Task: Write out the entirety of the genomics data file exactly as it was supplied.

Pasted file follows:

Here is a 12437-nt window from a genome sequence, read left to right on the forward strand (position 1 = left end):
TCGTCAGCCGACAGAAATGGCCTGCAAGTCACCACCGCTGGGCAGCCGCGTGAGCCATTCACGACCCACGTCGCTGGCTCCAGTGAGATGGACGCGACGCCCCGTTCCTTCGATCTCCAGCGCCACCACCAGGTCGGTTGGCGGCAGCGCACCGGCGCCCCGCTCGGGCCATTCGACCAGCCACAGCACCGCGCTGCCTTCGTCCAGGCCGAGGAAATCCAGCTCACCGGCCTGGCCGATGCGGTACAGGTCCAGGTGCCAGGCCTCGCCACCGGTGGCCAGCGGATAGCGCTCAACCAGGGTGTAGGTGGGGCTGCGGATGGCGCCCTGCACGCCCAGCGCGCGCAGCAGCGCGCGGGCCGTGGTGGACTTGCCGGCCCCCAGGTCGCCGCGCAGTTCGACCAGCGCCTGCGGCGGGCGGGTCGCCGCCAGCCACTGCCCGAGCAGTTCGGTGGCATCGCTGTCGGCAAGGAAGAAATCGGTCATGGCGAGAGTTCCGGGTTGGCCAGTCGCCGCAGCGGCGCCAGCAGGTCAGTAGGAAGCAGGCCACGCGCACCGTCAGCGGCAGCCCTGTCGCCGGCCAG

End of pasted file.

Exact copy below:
Here is a 12437-nt window from a genome sequence, read left to right on the forward strand (position 1 = left end):
TCGTCAGCCGACAGAAATGGCCTGCAAGTCACCACCGCTGGGCAGCCGCGTGAGCCATTCACGACCCACGTCGCTGGCTCCAGTGAGATGGACGCGACGCCCCGTTCCTTCGATCTCCAGCGCCACCACCAGGTCGGTTGGCGGCAGCGCACCGGCGCCCCGCTCGGGCCATTCGACCAGCCACAGCACCGCGCTGCCTTCGTCCAGGCCGAGGAAATCCAGCTCACCGGCCTGGCCGATGCGGTACAGGTCCAGGTGCCAGGCCTCGCCACCGGTGGCCAGCGGATAGCGCTCAACCAGGGTGTAGGTGGGGCTGCGGATGGCGCCCTGCACGCCCAGCGCGCGCAGCAGCGCGCGGGCCGTGGTGGACTTGCCGGCCCCCAGGTCGCCGCGCAGTTCGACCAGCGCCTGCGGCGGGCGGGTCGCCGCCAGCCACTGCCCGAGCAGTTCGGTGGCATCGCTGTCGGCAAGGAAGAAATCGGTCATGGCGAGAGTTCCGGGTTGGCCAGTCGCCGCAGCGGCGCCAGCAGGTCAGTAGGAAGCAGGCCACGCGCACCGTCAGCGGCAGCCCTGTCGCCGGCCAG